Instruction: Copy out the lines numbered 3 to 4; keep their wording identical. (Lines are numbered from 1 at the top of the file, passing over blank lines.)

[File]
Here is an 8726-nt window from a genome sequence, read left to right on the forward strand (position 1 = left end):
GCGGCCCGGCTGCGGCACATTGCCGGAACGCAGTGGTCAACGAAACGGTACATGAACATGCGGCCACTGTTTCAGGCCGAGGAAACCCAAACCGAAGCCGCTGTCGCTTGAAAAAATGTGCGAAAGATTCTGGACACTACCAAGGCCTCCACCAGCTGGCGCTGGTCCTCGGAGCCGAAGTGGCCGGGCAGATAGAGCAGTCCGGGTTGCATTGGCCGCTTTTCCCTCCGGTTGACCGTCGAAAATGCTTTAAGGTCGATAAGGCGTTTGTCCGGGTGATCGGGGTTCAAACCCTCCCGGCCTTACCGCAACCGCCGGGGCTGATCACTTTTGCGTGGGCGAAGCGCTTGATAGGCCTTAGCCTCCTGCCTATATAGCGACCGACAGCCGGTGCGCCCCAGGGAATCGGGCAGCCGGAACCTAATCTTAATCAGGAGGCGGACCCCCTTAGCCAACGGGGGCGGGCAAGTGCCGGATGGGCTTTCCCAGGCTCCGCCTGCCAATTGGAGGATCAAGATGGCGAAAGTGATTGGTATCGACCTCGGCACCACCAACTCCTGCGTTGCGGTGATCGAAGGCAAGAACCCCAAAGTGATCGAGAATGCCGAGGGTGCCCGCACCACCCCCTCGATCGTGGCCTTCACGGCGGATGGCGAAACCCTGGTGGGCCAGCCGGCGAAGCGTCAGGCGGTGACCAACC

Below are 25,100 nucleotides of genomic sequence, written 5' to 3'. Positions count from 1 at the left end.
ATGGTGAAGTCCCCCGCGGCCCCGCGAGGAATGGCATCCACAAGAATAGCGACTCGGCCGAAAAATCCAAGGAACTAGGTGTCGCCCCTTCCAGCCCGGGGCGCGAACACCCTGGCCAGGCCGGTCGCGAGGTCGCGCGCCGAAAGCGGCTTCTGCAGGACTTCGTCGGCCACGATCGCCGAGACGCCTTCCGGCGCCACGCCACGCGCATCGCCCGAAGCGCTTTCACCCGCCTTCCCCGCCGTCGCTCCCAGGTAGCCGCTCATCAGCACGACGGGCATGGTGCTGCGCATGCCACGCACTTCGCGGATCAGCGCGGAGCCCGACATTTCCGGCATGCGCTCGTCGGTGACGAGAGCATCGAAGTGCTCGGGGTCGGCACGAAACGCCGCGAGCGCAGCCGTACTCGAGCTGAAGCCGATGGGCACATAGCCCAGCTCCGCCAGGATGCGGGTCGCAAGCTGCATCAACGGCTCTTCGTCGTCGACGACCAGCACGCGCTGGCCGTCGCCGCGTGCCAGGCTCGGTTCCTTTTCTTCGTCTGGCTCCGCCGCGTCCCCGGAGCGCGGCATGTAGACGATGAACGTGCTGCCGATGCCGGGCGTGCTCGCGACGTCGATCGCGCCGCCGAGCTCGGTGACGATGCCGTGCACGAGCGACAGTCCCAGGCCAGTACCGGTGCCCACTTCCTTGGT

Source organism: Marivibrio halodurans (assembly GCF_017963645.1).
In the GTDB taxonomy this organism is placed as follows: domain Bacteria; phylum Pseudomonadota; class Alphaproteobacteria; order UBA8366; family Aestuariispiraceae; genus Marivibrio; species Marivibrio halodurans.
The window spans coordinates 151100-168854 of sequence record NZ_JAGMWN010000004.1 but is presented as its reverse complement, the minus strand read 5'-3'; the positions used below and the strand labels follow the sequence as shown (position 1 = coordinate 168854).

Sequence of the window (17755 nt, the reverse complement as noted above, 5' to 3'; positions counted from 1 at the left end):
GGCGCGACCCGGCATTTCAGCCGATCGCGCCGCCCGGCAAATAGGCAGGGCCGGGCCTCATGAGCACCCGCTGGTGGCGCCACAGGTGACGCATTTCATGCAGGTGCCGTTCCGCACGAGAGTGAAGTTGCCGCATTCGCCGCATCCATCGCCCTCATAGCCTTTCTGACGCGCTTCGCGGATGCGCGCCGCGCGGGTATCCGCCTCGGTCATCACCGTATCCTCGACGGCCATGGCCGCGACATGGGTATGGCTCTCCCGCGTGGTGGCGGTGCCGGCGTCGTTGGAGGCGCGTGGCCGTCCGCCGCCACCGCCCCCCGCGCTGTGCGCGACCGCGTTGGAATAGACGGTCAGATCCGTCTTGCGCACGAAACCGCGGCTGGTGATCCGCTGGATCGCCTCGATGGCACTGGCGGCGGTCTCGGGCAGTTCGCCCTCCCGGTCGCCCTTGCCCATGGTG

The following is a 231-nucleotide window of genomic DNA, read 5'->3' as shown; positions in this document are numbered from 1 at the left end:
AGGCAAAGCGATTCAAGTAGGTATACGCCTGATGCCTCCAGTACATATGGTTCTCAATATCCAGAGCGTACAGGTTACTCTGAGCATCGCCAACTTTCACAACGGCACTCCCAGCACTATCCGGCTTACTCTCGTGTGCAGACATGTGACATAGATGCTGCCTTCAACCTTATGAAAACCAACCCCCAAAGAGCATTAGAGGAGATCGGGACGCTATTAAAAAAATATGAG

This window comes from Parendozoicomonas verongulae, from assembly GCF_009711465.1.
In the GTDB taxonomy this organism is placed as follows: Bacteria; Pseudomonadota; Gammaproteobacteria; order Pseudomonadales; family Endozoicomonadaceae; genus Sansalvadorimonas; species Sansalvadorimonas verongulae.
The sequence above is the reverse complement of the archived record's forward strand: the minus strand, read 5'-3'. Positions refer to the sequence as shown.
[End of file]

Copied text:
Below are 25,100 nucleotides of genomic sequence, written 5' to 3'. Positions count from 1 at the left end.
ATGGTGAAGTCCCCCGCGGCCCCGCGAGGAATGGCATCCACAAGAATAGCGACTCGGCCGAAAAATCCAAGGAACTAGGTGTCGCCCCTTCCAGCCCGGGGCGCGAACACCCTGGCCAGGCCGGTCGCGAGGTCGCGCGCCGAAAGCGGCTTCTGCAGGACTTCGTCGGCCACGATCGCCGAGACGCCTTCCGGCGCCACGCCACGCGCATCGCCCGAAGCGCTTTCACCCGCCTTCCCCGCCGTCGCTCCCAGGTAGCCGCTCATCAGCACGACGGGCATGGTGCTGCGCATGCCACGCACTTCGCGGATCAGCGCGGAGCCCGACATTTCCGGCATGCGCTCGTCGGTGACGAGAGCATCGAAGTGCTCGGGGTCGGCACGAAACGCCGCGAGCGCAGCCGTACTCGAGCTGAAGCCGATGGGCACATAGCCCAGCTCCGCCAGGATGCGGGTCGCAAGCTGCATCAACGGCTCTTCGTCGTCGACGACCAGCACGCGCTGGCCGTCGCCGCGTGCCAGGCTCGGTTCCTTTTCTTCGTCTGGCTCCGCCGCGTCCCCGGAGCGCGGCATGTAGACGATGAACGTGCTGCCGATGCCGGGCGTGCTCGCGACGTCGATCGCGCCGCCGAGCTCGGTGACGATGCCGTGCACGAGCGACAGTCCCAGGCCAGTACCGGTGCCCACTTCCTTGGT